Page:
There are many things that worry me about going zero waste. Conversations about blueberries. What we’re going to do with all of the waste we create from renovating our house.
I don’t love chocolate.
So I told Chris not to buy me chocolate for Valentine’s Day.
He assured me it never crossed his mind.
It’s snowing outside. I’m in the kitchen slicing sweet potato into thin circles. The world is good – even if it is Sunday and another long work week is looming in my mind.
An interesting consequence of trying to zero-waste my kitchen is the need to zero-waste the recipes I cook from. So, it was pure serendipity that Shayna recently lent me her new copy of Chris Kresser’s Your Personal Paleo Code.
It was the last thing we needed to grab at Whole Foods. A bag of frozen blueberries. I wanted some berries but I didn’t want the ones in plastic containers over in the produce section.
This challenge was a bad idea.
I’m bad at food challenges.
Not because I can’t do them. But because I obsess about them.
I went running yesterday.
Okay, that’s kind of putting lipstick on a pig.
How about let’s say I moved my feet at a faster pace than normal for 2 miles.
I’m 99% sure I have never cooked fish before.
When I started Crossfitting in 2010 (Davis began in 2009), we made the decision to switch from a vegetarian diet to a Paleo diet.
I believe we can further improve the quality of our life through modest efforts to live simply and, in the process, reduce the amount of waste we generate.
There’s just something about casserole-type dishes that makes me really uncomfortable. However, this paleo lasagna has made me a convert of sorts. It also made me want to learn about the history of lasagna.
Anytime I end a meal with apples, in any form or fashion, I’m a happy camper. Actually, as long as there are apples nearby I’m a happy camper.
But I also want to feel good in my dress. Hence, the 80-day wedding dress challenge. But, those wedding pictures are going to follow me around for the rest of my life – so I want them to be damn good.
Bolognese sauce is a meat sauce that originated in Bologna, Italy as early as the 15th century. Classic ingredients include beef, pancetta, onions, broth, wine and heavy cream. No wonder it’s so flippin good.
In an attempt to reduce the grains in Dylan’s life, I’ve also tried perfecting paleo chocolate chip cookie recipes until even she was sick of it.
The “dressing” is really the hero of this dish. Actually it’s more like a savory icing. I’d be happy just dipping a pencil in it and eating it.
The key is in the bacon. I usually use black forest bacon from whole foods fresh meat counter because it is super sweet and delicious.
These paleo apple pancakes have become a staple in our house. Super easy to make and you can eat them for breakfast, lunch, dinner or snack.
I am obsessed with white cake. It is hands down my favorite thing to eat. White cake and white frosting. I love it so much that while I have actually pretended to be getting married on multiple occasions so that I could go to cake tastings.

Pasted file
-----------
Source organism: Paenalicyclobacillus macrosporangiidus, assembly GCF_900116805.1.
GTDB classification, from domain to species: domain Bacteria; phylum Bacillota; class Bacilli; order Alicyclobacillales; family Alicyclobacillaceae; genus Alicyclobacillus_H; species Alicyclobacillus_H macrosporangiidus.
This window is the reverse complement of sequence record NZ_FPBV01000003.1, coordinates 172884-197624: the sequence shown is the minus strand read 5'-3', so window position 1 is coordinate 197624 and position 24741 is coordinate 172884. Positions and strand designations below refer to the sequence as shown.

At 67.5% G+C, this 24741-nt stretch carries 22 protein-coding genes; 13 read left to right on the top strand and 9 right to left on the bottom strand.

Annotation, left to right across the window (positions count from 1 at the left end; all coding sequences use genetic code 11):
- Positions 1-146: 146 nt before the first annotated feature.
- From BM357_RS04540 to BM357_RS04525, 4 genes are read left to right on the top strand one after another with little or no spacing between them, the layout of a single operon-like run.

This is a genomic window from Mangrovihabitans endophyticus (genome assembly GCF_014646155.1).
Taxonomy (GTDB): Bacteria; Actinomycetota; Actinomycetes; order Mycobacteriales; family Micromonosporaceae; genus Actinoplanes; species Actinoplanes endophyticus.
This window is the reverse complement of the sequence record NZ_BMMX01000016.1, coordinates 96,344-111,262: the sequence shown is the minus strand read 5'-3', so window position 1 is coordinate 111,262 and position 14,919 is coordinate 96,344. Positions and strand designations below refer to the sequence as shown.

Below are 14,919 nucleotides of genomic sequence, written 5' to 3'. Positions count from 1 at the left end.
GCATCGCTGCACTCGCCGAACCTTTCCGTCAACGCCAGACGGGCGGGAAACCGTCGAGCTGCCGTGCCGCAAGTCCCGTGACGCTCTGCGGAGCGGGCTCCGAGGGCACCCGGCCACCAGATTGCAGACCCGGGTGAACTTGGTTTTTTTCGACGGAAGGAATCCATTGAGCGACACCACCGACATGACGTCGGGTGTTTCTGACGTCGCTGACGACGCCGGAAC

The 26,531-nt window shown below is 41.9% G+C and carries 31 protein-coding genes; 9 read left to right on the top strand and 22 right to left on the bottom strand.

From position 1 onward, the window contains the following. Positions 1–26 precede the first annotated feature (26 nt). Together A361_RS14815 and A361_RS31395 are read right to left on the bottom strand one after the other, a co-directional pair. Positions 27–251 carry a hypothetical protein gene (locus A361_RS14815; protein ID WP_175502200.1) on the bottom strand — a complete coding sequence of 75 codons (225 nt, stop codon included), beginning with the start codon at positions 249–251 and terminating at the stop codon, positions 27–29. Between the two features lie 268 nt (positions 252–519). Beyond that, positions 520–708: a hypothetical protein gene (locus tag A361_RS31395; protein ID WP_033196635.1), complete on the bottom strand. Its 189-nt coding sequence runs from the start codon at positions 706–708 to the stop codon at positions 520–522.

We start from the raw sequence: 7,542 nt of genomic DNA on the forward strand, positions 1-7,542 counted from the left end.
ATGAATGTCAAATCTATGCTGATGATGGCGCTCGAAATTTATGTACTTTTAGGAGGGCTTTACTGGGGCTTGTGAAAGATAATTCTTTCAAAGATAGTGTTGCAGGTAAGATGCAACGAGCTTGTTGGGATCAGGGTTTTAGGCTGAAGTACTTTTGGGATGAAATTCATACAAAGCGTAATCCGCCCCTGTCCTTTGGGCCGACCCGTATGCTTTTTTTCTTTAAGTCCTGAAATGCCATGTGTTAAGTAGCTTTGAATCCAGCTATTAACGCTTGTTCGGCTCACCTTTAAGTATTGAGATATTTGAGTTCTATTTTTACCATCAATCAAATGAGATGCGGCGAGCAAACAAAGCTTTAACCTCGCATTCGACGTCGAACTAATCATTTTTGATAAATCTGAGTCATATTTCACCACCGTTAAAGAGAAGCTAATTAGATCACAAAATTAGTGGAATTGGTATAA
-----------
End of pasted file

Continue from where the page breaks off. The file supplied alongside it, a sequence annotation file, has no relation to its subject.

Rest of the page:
I’ve had babies on the brain recently. SIGH*. I suppose it was bound to happen. Pictures of baby Holden don’t help. Who knew a little nose could inspire such longing?
I am on the fence about surprises. I have been unpleasantly surprised before (think: stepping in dog poop). But, I’ve been delightfully surprised before too (think: chocolate macaron from La Maison du Chocolat).
Sisig (Filipino Pork) is on deck because I’m making a big push to include some organ meat into our diet. It’s good for you. It also does take some getting used to.
They wanted an “ice cream sandwich…with granola!” I also knew that they loved s’mores. So, translation from kid-speak: gluten free oatmeal cookie moon pies.
Since Lent, I’ve become a bit more judicious and discerning about whether an occasion does call for a special treat.
Tom Parker Bowles’ Let’s Eat: Recipes from my Kitchen Notebook was written with “the constraints of the home kitchen” in mind. Setting aside the lofty goals attached to cooking by chefs and food activists
But, I didn’t want to eat something sweet that day. Instead, I was lusting after a big warm bowl/mug of bone broth. I had saved up three nice big freezer bags of chicken backs, carcasses, and other odd poultry bits and ends.
In 2 days, we will celebrate Easter. In 2 days, the scent of chocolate bunnies will fill the air.
In years past, my Lenten fast usually involves cutting sugar out of my diet.
There are a few foods that I fantasize about. Chicken shawarma is one of them. Let me explain. When I was studying abroad in France, I was responsible for getting my own lunch during the week.
I expected this year’s Lenten experiment to proceed much the same as it had three years ago. We gave up sugar and, on Easter morning, I dove face-first into donuts and pastries.
Ratatouille is a marvelously humbling dish. Chopped vegetables are stewed in their own juices. A generous handful of fresh herbs harmonize the riotous flavors of tomato, eggplant, zucchini, and bell peppers.
Giving up baking for Lent wasn’t as hard as I thought it would be. I felt the itch to bake multiple times during the first week but, eventually, I found other things to do.
Working in a restaurant is an incredible amount of work that requires herculean fortitude. Behind the door to the kitchens are some brave, crazy, kind and extremely good-humored people.
Naturally, when I saw this recipe for Aquavit Brisket from Stephanie Pierson, I was immediately intrigued. My only challenge would be finding dill seed. I didn’t even know people cooked with dill seeds.